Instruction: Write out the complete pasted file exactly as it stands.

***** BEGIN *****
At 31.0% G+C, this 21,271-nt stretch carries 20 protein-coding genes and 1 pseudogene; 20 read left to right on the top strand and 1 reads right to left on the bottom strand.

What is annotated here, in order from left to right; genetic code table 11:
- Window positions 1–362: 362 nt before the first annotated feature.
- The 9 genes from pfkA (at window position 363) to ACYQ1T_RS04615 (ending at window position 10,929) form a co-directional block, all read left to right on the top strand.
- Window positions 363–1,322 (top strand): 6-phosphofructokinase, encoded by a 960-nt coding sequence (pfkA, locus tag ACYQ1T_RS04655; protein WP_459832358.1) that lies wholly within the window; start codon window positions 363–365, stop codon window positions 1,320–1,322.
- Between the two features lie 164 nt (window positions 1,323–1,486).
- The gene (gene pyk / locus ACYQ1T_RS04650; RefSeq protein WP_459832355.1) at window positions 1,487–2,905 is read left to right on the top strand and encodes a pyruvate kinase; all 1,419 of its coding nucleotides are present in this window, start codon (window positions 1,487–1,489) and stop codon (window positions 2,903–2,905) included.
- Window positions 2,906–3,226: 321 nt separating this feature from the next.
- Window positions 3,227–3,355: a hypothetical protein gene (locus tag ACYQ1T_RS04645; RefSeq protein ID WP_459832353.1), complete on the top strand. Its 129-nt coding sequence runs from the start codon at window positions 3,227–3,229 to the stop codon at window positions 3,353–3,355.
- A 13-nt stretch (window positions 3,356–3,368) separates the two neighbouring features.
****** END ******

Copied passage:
At 31.0% G+C, this 21,271-nt stretch carries 20 protein-coding genes and 1 pseudogene; 20 read left to right on the top strand and 1 reads right to left on the bottom strand.

What is annotated here, in order from left to right; genetic code table 11:
- Window positions 1–362: 362 nt before the first annotated feature.
- The 9 genes from pfkA (at window position 363) to ACYQ1T_RS04615 (ending at window position 10,929) form a co-directional block, all read left to right on the top strand.
- Window positions 363–1,322 (top strand): 6-phosphofructokinase, encoded by a 960-nt coding sequence (pfkA, locus tag ACYQ1T_RS04655; protein WP_459832358.1) that lies wholly within the window; start codon window positions 363–365, stop codon window positions 1,320–1,322.
- Between the two features lie 164 nt (window positions 1,323–1,486).
- The gene (gene pyk / locus ACYQ1T_RS04650; RefSeq protein WP_459832355.1) at window positions 1,487–2,905 is read left to right on the top strand and encodes a pyruvate kinase; all 1,419 of its coding nucleotides are present in this window, start codon (window positions 1,487–1,489) and stop codon (window positions 2,903–2,905) included.
- Window positions 2,906–3,226: 321 nt separating this feature from the next.
- Window positions 3,227–3,355: a hypothetical protein gene (locus tag ACYQ1T_RS04645; RefSeq protein ID WP_459832353.1), complete on the top strand. Its 129-nt coding sequence runs from the start codon at window positions 3,227–3,229 to the stop codon at window positions 3,353–3,355.
- A 13-nt stretch (window positions 3,356–3,368) separates the two neighbouring features.